Hoping vs. Praying

I want to become a better prayer.

All too often my prayers fall into two categories that I’m going to use a football analogy to help define: The Draw Play and the Hail Mary Pass.

The draw play prayers.  A draw play is a hand-off run up the middle of the field.  It is one of the first plays any kid playing football learns and it is the old stand by.  It seldom breaks free for much of a gain, maybe a couple of yards, but it also doesn’t often result in a loss.  It becomes mechanical.  Like saying the Lord’s prayer at night or grace before a meal.  I’m praying, but not taking much of a risk and not putting too much of myself into it.  I’m not saying memorized prayer is bad per se, but it seldom breaks into the big yardage gains.

The Hail Mary pass is when a team is down by less than a touchdown.  They send everyone into the endzone and throw the ball as hard and as far as they can just hoping someone catches it.  It is a last ditch effort to salvage a win from a losing situation.  Much like the way I call on God to save me when I find myself so far in a mess that I can’t get out myself. 

So here is what got me thinking about this and recognizing my need to do better.  I was talking on the phone with a brother in Christ on Thursday and we were trying to get together.  I mentioned that I couldn’t on Friday because I had an MRI scheduled.  He immediately asked these simple words, “how can I pray for you?”  What I recognized is that I don’t say that to people.  I say, I hope everything turns out well or I wish you the best or even let’s pray everything goes well, but that is all far different than “how can I pray for you?”  especially with the intent and commitment of actually doing it.

It reminded me of a time that I was doing some work at our pastor’s home.  I was doing my work and could overhear him on the telephone talking with a couple that had just been blessed with a new child.  I wasn’t listening in, but it also wasn’t anything that required confidentiality – he was simply on the phone and I was in the same room.  I overheard him ask the couple on the phone if he could pray for them.  No big deal, I do ask people that sometimes (far more than I probably remembered to actually do pray for them truth be told).  But then he shocked me.  Evidently the couple said, “sure,” to which he responded, “OK, then let’s pray together” and he immediately began praying on the phone.  This may not be shocking to others, but the idea that when you talked with someone about praying for them that you actually stopped right then and did it – that set me back on my heels.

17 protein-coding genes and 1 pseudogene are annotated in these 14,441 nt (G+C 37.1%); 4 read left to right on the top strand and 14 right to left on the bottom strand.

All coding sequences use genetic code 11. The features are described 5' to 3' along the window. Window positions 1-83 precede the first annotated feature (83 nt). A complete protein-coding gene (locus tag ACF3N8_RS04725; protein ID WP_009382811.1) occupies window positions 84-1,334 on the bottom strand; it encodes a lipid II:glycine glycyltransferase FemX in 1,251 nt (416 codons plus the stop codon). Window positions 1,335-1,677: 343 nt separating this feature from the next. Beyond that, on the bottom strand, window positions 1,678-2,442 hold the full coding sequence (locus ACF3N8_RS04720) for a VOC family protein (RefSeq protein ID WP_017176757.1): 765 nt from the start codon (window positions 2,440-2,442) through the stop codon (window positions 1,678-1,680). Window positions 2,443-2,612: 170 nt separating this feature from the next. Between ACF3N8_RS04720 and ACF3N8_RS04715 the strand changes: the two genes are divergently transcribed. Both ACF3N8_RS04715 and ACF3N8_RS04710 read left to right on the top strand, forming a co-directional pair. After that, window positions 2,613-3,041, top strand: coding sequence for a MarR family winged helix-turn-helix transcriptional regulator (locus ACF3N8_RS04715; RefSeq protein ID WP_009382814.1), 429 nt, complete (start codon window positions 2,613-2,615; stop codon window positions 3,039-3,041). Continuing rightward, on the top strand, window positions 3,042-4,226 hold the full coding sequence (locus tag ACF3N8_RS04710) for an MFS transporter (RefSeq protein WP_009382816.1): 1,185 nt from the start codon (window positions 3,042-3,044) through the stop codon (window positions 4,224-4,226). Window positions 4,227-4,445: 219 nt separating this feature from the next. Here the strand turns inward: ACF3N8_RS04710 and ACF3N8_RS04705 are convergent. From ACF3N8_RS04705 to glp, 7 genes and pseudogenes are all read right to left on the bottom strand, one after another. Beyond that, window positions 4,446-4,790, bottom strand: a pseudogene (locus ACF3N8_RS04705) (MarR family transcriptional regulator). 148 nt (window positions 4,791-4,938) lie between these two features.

So, here are my two new things I’m trying – and I would love others feedback on this:

1. I am going to try to eliminate the catch-phrase “I hope” from my vocabulary.  I realize it is the thing I say when I should be talking about praying.

2. When I say I am going to pray about something I’m going to do it ASAP, and as often as possible, right then.  I’ll also do it later as well, adding it to the wrote prayers from the bible to keep my mind focused and my conversation active with God.

By shifting my focus from hoping for stuff to praying for stuff I am going to have less that I have to worry about, and more I commit to pray about, thus more time that I will spend praying.  I have a feeling that more time spent talking with God, especially about others in my life and not just myself, is going to be a good thing.


Living in a fog

I recently finished reading a book by Robert Bly called “Make Every Second Count.”  Bly is a business writer and this short book was a very quick compendium of useful time management tools and techniques.

One of the items that he discusses is stress.  We all feel stress from time to time, some more than others and some times more than other times.  But I loved the analogy that Bly used.

Imagine you are in a city in incredibly thick fog.  So thick you can’t see through it at all, even to the end of your outstreched hand.  Now picture that fog from ground level up 10 stories high and picture it in an area 7 blocks by 7 blocks.  That is a lot of fog!

If you took all of that fog, or more appropriately, all of the moisture in the air that is creating the fog, and condensed it into one place… it would only fill up one drinking glass.

That is how stress, sin and so many of the harmful worries and obstacles are in our lives.  We spread them out over space and time and they are a huge deal, even paralyzing.  But when we earnestly pray to turn it all over to God, in His power he compresses it down to what it really is – just a single cup.

The next time you read the scriptures about Christ being willing to drink the cup – keep this in the back of your mind.